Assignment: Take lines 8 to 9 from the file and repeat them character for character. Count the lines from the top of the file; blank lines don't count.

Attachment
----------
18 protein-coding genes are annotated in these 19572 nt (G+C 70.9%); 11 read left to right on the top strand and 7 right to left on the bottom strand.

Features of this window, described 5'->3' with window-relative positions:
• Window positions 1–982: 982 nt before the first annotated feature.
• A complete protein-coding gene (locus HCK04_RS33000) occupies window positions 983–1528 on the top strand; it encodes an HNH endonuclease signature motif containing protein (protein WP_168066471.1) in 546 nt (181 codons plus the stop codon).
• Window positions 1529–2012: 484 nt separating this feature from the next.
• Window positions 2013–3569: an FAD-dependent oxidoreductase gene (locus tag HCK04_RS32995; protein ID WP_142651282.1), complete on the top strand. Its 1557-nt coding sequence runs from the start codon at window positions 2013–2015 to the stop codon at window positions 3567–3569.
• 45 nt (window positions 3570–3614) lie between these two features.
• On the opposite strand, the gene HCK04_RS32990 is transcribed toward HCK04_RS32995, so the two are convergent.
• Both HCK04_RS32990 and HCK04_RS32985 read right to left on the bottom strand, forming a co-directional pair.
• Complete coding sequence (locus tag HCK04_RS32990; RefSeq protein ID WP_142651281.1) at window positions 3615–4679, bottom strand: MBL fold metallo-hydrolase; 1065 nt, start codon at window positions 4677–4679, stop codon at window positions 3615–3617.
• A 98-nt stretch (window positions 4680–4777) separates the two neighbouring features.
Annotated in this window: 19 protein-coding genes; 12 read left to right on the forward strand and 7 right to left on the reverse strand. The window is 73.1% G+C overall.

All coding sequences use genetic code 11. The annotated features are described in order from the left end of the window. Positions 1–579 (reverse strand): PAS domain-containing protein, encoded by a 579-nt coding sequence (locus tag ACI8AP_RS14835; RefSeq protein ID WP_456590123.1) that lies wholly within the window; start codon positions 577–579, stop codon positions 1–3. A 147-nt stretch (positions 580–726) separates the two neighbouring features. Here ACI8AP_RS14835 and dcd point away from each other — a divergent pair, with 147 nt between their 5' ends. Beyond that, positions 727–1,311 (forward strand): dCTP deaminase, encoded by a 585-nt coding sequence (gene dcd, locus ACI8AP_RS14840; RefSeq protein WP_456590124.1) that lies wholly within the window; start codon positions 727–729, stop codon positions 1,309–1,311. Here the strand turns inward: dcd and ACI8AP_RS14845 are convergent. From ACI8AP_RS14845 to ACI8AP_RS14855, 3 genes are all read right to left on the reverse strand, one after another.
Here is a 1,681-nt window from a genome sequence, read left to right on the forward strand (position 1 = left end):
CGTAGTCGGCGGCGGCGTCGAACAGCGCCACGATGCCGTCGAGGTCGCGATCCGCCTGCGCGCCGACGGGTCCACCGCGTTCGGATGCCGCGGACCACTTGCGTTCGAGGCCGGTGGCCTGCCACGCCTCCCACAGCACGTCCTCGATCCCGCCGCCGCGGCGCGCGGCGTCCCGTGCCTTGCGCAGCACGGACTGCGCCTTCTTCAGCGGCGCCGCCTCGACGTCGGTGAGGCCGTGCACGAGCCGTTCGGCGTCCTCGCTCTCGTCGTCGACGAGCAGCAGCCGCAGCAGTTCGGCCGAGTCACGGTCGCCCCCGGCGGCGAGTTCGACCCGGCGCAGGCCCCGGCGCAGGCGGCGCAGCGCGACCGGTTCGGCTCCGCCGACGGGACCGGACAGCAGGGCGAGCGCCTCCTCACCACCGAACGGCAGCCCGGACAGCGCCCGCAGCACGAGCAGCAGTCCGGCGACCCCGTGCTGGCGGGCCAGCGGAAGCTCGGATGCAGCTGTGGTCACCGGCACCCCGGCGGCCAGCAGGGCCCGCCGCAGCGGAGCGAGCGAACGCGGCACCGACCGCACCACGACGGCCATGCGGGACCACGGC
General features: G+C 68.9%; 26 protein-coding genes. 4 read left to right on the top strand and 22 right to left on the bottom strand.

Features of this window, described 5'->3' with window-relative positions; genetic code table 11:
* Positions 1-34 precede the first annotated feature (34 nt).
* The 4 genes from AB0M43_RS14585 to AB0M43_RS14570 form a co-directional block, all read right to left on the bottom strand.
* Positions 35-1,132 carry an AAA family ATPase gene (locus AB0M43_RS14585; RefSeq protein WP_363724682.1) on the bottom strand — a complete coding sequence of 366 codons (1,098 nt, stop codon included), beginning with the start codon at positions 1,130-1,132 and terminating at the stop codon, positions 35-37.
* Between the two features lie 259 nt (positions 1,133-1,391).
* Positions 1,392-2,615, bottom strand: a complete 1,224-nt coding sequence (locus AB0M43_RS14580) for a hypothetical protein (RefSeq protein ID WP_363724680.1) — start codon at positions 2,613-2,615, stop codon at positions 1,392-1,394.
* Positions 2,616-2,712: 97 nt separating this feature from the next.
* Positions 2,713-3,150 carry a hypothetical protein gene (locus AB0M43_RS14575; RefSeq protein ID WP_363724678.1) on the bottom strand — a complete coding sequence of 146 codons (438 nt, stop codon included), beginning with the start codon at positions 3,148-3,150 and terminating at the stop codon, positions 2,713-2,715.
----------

• On the opposite strand, the gene HCK04_RS32990 is transcribed toward HCK04_RS32995, so the two are convergent.
• Both HCK04_RS32990 and HCK04_RS32985 read right to left on the bottom strand, forming a co-directional pair.